2018 Volkswagen Arteon Review

Being a massive car enthusiast, it may come as a surprise that I’ve never driven a model from the current Volkswagen range.  The great people at CarAdvice however recently offered me the chance to test the new Volkswagen Arteon 206TSI R-Line for a week so without hesitation I jumped at the opportunity.  As a regular spectator of the Targa High Country, I’ve seen countless VW Golf GTI’s and Golf R’s putting in some very respectable times against the best performance cars from Nissan, Porsche, Audi and BMW.  Given the Arteon shares the same engine as the Golf R in slightly detuned form, I was keen to see how it performed.

Upon arrival at the CarAdvice office, the first thing I noticed about the car was the chiselled front end and swooping roofline as well as the Chilli Red paint that really makes it stand out.  I like how the front lights are integrated into the grille and how VW has made a four door really look like a proper coupe.  The twenty inch black turbine wheels finish off the car nicely but in my opinion would look better if they were a bit smaller.  Having Scott Collie from CarAdvice show me around the interior and all the features was certainly beneficial as I’m used to driving a car that’s not so packed with technology, being a 1994 BMW M3.

Some of this technology includes emergency assist, adaptive cruise control, lane and park assist, surround-view camera system, dynamic light assist, an electromechanical parking brake and auto hold.  Other handy features include power folding door mirrors, keyless entry and ignition and a boot that opens automatically when placing your foot under the rear bumper.  Volkswagen also really care about your safety with dual frontal, side chest and side head-protecting (curtain) airbags and a driver knee airbag are standard.  It really doesn’t surprise me that the car achieved a 5 star ANCAP safety rating.

It was very easy to get comfortable behind the wheel and a perfect driving position could be achieved.  I found the black Nappa leather seats to be supportive, comfortable and stylish.  The ergoComfort sport driver’s seat offers electric 14-way adjustment with a massage function and the steering column has tilt and reach adjustment.  The Arteon is a well packaged car with generous rear leg and head room and a large boot.

I found the 9.2 inch infotainment system easy to use where you can access entertainment and an extensive list of vehicle features.  It was easy to set up Bluetooth and Apple CarPlay and I didn’t have the same hassles as in the Audi S1 I drove previously.  Personally, I felt that the head-up display (HUD) was a little bit tacky with it just being a thin bit of glass that comes out from the dash when operated.  The Active Info Display was clear and easy to read with the digital dashboard having configurable views for navigation, infotainment, driver assistance and vehicle functions.  The Arteon has a lovely flat bottomed steering wheel however I felt like the paddles on the wheel could be slightly larger.  I was also impressed to see a full sized spare wheel in the boot, a welcome change to space savers.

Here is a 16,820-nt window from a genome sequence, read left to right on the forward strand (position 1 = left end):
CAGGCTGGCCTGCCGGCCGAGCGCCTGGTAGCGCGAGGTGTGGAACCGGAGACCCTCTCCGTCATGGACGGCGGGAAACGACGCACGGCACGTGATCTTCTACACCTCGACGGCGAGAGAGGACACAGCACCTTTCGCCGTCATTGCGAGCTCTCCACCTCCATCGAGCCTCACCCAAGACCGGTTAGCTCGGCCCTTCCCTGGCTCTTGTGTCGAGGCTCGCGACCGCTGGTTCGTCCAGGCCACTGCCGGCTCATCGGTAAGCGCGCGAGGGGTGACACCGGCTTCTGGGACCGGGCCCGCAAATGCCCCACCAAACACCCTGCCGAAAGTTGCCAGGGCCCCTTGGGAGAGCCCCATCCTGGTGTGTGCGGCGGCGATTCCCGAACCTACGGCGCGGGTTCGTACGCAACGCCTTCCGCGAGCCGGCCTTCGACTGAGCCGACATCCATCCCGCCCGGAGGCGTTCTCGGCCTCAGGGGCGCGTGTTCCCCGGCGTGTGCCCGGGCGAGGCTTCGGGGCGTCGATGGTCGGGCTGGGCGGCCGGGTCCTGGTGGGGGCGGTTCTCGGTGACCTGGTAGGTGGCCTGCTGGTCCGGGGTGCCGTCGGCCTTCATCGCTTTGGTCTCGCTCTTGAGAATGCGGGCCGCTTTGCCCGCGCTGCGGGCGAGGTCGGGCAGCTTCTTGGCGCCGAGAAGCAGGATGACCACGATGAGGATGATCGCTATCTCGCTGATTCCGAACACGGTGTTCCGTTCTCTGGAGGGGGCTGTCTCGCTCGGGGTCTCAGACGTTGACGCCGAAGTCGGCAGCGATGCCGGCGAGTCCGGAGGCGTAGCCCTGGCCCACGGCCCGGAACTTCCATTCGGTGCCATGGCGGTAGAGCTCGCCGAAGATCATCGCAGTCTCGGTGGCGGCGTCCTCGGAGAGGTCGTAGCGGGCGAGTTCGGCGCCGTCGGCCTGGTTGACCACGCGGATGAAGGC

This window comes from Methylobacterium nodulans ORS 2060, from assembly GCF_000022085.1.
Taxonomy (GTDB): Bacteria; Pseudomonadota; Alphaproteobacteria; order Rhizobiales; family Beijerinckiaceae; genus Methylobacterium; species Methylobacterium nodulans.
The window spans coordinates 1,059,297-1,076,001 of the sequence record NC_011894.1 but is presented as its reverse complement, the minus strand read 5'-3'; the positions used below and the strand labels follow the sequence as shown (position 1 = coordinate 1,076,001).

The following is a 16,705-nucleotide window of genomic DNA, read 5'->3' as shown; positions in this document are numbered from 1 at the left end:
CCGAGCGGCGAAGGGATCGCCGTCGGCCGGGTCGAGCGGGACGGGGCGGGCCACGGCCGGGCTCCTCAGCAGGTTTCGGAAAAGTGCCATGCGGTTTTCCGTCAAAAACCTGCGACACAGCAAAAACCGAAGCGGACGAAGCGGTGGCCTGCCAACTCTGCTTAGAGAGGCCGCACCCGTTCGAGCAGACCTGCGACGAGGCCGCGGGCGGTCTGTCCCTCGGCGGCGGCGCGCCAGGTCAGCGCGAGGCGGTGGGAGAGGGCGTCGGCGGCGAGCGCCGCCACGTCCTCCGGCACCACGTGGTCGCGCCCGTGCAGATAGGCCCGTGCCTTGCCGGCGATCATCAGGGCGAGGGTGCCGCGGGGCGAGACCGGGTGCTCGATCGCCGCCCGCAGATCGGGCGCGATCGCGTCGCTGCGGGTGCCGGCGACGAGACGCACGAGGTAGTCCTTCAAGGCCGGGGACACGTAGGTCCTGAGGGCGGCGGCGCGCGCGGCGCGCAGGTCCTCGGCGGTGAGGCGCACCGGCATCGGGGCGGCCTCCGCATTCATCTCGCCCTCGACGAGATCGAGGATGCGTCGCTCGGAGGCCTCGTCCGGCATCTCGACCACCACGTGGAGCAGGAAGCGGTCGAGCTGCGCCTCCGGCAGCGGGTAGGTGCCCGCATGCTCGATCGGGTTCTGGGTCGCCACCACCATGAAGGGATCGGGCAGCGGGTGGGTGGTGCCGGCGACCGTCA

After familiarising myself with the car, I set out for a drive to the Yarra Ranges.  The car felt fast and I’m not surprised by its claimed 0-100km/h time of 5.8 seconds.  The turbocharged 2.0 four cylinder develops an impressive 206kW and 380Nm and this exceeds its main rivals including the the BMW 330i and Audi A5 Sportback.  It does lack some top end punch but there wasn’t as much lag as in the Audi S1 that I drove recently that shares a similar engine.  The 7 speed DSG gearbox is very fast between shifts but can hunt for gears when going down the gearbox under hard acceleration.  When using the shifter, I would prefer to push the level up for down changes instead of down to suit the momentum of the car but this is a personal choice.  Finally, I found it frustrating that the gearbox wouldn’t hold the gear that I wanted in Sport mode.

When using Sport mode, I enjoyed using the function on the Infotainment System that shows you how much power the engine is using, G-forces and boost pressure.  At idle, Sport Mode gave the car a louder exhaust note and this was also noticeable at the top end of the rev range, but overall the Arteon unfortunately is a bland sounding car.  Suspension wise, I felt that the ride was too firm in Sport mode but was fine in Eco, Comfort and Normal Modes.

I drove the car on some wet roads around Healesville and there was only the slightest bit of understeer when driven with some enthusiasm through the corners, a testament to how good the 4 motion all wheel drive system is.  The ventilated disc brakes were also wonderful and it felt like the electro-mechanic steering had quite a fast ratio.  The Arteon felt like it was never out of its depth when the roads got twisty, even though it’s heavy at 1658kg and is much more of a prestige car than a performance one.

Overall, I think that the Volkswagen Arteon is a great car and is efficient, comfortable, practical, quiet, refined and fast.  However I feel like the Volkswagen can almost drive itself therefore it’s hard to form a real attachment to it.  At $65,490 before on-road costs, the Arteon is good value for money and a viable alternative to its main competition.

Thanks to CarAdvice  for lending me the Volkswagen Arteon.

 

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